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Message from the Honourable Carla Qualtrough, Minister of Sport and Persons with Disabilities

 

 

 

 

Transcript: Message from the Honourable Carla Qualtrough, Minister of Sport and Persons with Disabilities

 

 

In Canada we’ve made considerable progress in making our society more inclusive. We see this throughout our communities. But there is still work to do.

Canadians with disabilities continue to face barriers in their daily lives. Persistent gaps remain in areas such as employment, income and social inclusion.

As Minister of Sport and Persons with Disabilities, I have been asked to lead a consultation process that will inform the development of new accessibility legislation.

Canadians with disabilities, their families, and the organizations that represent them have been integral to many of the advancements Canada has made in accessibility. To draw on this knowledge and experience, as well as that of businesses, community organizations and government partners, the Government of Canada is conducting consultations to gather input on options for the new legislation.

We have a long road ahead, but this is a big step in helping to ensure our communities become more inclusive for all Canadians.

What does an Accessible Canada mean to you? Please take the time to participate in our online consultation or attend one of our in-person public sessions.

Together, we will make history.

 

 

 

 

 

Canadians, communities and workplaces benefit when everyone can participate equally in everyday life.

There has been much progress in making our society more inclusive, but we can do better.

This is why the Government of Canada is committed to developing new planned accessibility legislation to promote equality of opportunity and increase the inclusion and participation of Canadians who have disabilities or functional limitations.

Many Canadians continue to face barriers that affect their ability to participate in daily activities that most people take for granted. These could include:

  • physical and architectural barriers that impede the ability to move freely in the built environment, use public transportation, access information or use technology;
  • attitudes, beliefs and misconceptions that some people may have about people with disabilities and what they can and cannot do; and
  • outdated policies and practices that do not take into account the varying abilities and disabilities that people may have.

In developing this new legislation, the Government of Canada is consulting Canadians both in person and online.

The Government of Canada is seeking your ideas to inform the development of this planned new legislation, including:

  • feedback on the overall goal and approach;
  • whom it should cover;
  • what accessibility issues and barriers it should address;
  • how it could be monitored and enforced;
  • when or how often it should be reviewed;
  • how and when to report to Canadians on its implementation; and
  • how to raise accessibility awareness more generally and support organizations in improving accessibility.

The public consultation will be open until February 2017 and information on viewpoints received will be made available after the consultation is closed.

Canadians are encouraged to visit this site often and explore what’s new.

Click the link to website here Consulting with Canadians on accessibility legislation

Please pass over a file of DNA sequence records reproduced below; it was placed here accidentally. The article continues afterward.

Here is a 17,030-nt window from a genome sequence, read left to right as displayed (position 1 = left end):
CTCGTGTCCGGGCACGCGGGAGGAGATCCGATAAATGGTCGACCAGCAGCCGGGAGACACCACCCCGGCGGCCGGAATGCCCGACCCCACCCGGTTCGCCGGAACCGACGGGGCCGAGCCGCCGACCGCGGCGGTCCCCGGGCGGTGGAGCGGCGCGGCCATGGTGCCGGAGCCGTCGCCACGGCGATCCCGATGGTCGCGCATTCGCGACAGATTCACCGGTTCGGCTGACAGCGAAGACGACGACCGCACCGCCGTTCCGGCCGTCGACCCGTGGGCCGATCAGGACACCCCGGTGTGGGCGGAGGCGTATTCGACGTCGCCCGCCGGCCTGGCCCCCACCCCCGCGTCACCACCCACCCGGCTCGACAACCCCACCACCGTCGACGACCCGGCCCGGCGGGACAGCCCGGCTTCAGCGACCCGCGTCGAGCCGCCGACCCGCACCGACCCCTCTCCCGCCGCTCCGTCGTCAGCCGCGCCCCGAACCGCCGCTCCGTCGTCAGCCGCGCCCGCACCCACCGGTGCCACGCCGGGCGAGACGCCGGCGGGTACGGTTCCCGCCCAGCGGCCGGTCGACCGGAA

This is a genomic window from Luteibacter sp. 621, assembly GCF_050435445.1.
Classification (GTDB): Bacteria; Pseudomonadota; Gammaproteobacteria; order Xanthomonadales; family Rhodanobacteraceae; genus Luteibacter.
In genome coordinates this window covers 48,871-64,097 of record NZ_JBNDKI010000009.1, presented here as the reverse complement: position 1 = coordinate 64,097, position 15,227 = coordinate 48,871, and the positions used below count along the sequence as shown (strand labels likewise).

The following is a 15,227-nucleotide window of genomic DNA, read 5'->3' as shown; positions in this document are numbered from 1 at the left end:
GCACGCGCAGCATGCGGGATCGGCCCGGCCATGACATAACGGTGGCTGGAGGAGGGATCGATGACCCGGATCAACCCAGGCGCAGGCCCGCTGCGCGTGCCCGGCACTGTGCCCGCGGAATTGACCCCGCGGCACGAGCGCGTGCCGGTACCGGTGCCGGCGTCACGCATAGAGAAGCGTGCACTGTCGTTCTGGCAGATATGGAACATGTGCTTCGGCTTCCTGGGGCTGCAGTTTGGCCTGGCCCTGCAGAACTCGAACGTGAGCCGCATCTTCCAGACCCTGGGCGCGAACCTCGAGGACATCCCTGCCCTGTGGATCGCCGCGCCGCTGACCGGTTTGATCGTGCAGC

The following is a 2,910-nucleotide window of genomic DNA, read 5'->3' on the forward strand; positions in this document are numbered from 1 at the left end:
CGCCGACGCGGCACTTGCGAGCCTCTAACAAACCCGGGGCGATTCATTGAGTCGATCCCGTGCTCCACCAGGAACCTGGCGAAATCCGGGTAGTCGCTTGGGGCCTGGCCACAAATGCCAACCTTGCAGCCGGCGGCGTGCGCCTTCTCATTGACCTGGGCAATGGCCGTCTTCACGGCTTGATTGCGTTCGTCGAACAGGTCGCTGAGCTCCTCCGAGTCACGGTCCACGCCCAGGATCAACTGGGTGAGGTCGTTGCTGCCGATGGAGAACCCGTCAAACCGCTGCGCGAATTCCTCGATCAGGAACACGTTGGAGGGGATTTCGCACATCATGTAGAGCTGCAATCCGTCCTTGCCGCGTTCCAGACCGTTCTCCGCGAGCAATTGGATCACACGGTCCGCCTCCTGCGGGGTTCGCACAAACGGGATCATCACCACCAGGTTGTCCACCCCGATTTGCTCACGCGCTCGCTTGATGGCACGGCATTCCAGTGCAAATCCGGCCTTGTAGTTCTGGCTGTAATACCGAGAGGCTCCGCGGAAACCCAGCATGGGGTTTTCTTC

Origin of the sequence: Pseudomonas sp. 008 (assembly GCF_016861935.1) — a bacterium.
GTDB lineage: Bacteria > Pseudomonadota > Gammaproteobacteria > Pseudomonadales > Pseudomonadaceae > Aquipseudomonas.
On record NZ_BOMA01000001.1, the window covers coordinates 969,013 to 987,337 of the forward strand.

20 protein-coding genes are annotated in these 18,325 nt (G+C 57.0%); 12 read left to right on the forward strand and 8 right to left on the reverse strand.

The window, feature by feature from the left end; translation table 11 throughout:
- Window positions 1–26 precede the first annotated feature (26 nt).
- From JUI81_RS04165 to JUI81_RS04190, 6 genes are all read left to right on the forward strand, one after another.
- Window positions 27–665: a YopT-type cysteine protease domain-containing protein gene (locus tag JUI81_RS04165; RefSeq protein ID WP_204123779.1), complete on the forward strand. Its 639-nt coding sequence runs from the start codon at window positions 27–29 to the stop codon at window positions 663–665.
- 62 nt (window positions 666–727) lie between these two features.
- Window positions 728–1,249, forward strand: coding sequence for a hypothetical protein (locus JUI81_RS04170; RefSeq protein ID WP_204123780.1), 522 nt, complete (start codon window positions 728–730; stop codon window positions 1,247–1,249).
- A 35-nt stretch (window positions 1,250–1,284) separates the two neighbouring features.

By participating in this consultation, you are consenting to, and acknowledging that you have reviewed, understood, and agree to the Privacy Notice Statement; and that your submission, or portions thereof, may be published on Canada.ca, included in publicly available reports on the consultation, and compiled with other responses to the consultation in an open-data submission on Open.Canada.ca.
  • Participate in the online questionnaire; The questionnaire is also available in an accessible PDF version.
  • Submit your feedback in the language of your choice (English, French, American Sign Language or Langue des signes québécoise) and preferred format such as online, handwritten, video or audio submissions.
  • You can provide your input to the Office for Disability Issues via:Phone: 1-844-836-8126TTY: 819-934-6649Fax: 819-953-4797Email: accessible-canada@hrsdc.gc.caMail:
    Consultation – Accessibility Legislation
    c/o Office for Disability Issues
    Employment and Social Development Canada
    105 Hotel-de-ville St., 1st floor, Bag 62
    Gatineau QC K1A 0J9

All of the feedback we receive will be incorporated into reports that will be made available on the consultation website and in alternate formats, on request.

You can also consult the Discussion Guide for more information.

 

 

Attend an in-person session

Join us in the following locations to share your feedback in-person.

To pre-register for an in-person session, or to notify us of accommodation needs, please contact the Office for Disability Issues.

 

 

Public session agenda

  • Welcome and opening remarks
  • Public discussion
    1. What are the main barriers to accessibility that Canadians with disabilities face?
    2. What would it take to fix those barriers?
    3. How can we change attitudes in Canada to better include and respect people with disabilities?
  • Conclusion

By attending and/or participating in this event, you consent to the capture of your image, likeness or voice via photgraphs, audio or video recordings.

ESDC may collect, use, produce, reproduce, publish and communicate likeness or voice via photographs, audio or video recordings captured during this event.

Note: additional details will be added as they become available.

 

What does an Accessible Canada mean to you?

Public session dates